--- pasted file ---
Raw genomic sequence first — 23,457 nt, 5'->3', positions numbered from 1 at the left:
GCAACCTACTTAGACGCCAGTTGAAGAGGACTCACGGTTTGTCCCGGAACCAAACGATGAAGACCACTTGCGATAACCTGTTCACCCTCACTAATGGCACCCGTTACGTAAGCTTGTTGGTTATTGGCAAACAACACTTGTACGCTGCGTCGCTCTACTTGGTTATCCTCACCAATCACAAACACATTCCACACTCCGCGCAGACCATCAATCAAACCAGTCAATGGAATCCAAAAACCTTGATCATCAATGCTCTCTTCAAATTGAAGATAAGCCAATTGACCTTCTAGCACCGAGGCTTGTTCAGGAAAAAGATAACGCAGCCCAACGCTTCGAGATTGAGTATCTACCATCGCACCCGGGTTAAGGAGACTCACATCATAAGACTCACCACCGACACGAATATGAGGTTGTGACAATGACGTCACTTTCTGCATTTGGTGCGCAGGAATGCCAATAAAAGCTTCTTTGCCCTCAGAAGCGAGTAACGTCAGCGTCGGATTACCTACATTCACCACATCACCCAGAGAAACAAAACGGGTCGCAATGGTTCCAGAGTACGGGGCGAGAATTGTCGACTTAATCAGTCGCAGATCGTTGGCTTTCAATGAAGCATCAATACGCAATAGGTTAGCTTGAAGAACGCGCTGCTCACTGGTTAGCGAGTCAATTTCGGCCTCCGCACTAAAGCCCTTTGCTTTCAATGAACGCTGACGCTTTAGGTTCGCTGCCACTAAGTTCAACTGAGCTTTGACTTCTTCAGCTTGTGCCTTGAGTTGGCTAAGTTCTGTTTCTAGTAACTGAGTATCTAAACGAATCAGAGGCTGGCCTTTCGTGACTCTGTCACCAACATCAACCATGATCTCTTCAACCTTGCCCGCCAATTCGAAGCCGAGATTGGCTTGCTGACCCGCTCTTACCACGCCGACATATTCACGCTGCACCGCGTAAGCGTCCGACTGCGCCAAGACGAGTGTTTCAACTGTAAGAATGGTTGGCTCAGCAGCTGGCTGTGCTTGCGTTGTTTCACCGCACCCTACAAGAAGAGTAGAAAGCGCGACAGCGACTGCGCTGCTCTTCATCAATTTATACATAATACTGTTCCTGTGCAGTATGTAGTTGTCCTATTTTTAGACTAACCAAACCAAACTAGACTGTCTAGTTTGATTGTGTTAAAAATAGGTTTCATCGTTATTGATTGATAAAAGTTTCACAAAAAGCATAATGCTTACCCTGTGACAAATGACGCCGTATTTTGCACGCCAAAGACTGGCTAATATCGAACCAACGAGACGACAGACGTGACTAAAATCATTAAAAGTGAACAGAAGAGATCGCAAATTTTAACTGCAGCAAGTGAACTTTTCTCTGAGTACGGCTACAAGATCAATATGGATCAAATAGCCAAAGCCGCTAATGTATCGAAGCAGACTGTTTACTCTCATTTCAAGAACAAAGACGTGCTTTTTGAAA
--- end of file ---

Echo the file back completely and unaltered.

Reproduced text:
Raw genomic sequence first — 23,457 nt, 5'->3', positions numbered from 1 at the left:
GCAACCTACTTAGACGCCAGTTGAAGAGGACTCACGGTTTGTCCCGGAACCAAACGATGAAGACCACTTGCGATAACCTGTTCACCCTCACTAATGGCACCCGTTACGTAAGCTTGTTGGTTATTGGCAAACAACACTTGTACGCTGCGTCGCTCTACTTGGTTATCCTCACCAATCACAAACACATTCCACACTCCGCGCAGACCATCAATCAAACCAGTCAATGGAATCCAAAAACCTTGATCATCAATGCTCTCTTCAAATTGAAGATAAGCCAATTGACCTTCTAGCACCGAGGCTTGTTCAGGAAAAAGATAACGCAGCCCAACGCTTCGAGATTGAGTATCTACCATCGCACCCGGGTTAAGGAGACTCACATCATAAGACTCACCACCGACACGAATATGAGGTTGTGACAATGACGTCACTTTCTGCATTTGGTGCGCAGGAATGCCAATAAAAGCTTCTTTGCCCTCAGAAGCGAGTAACGTCAGCGTCGGATTACCTACATTCACCACATCACCCAGAGAAACAAAACGGGTCGCAATGGTTCCAGAGTACGGGGCGAGAATTGTCGACTTAATCAGTCGCAGATCGTTGGCTTTCAATGAAGCATCAATACGCAATAGGTTAGCTTGAAGAACGCGCTGCTCACTGGTTAGCGAGTCAATTTCGGCCTCCGCACTAAAGCCCTTTGCTTTCAATGAACGCTGACGCTTTAGGTTCGCTGCCACTAAGTTCAACTGAGCTTTGACTTCTTCAGCTTGTGCCTTGAGTTGGCTAAGTTCTGTTTCTAGTAACTGAGTATCTAAACGAATCAGAGGCTGGCCTTTCGTGACTCTGTCACCAACATCAACCATGATCTCTTCAACCTTGCCCGCCAATTCGAAGCCGAGATTGGCTTGCTGACCCGCTCTTACCACGCCGACATATTCACGCTGCACCGCGTAAGCGTCCGACTGCGCCAAGACGAGTGTTTCAACTGTAAGAATGGTTGGCTCAGCAGCTGGCTGTGCTTGCGTTGTTTCACCGCACCCTACAAGAAGAGTAGAAAGCGCGACAGCGACTGCGCTGCTCTTCATCAATTTATACATAATACTGTTCCTGTGCAGTATGTAGTTGTCCTATTTTTAGACTAACCAAACCAAACTAGACTGTCTAGTTTGATTGTGTTAAAAATAGGTTTCATCGTTATTGATTGATAAAAGTTTCACAAAAAGCATAATGCTTACCCTGTGACAAATGACGCCGTATTTTGCACGCCAAAGACTGGCTAATATCGAACCAACGAGACGACAGACGTGACTAAAATCATTAAAAGTGAACAGAAGAGATCGCAAATTTTAACTGCAGCAAGTGAACTTTTCTCTGAGTACGGCTACAAGATCAATATGGATCAAATAGCCAAAGCCGCTAATGTATCGAAGCAGACTGTTTACTCTCATTTCAAGAACAAAGACGTGCTTTTTGAAA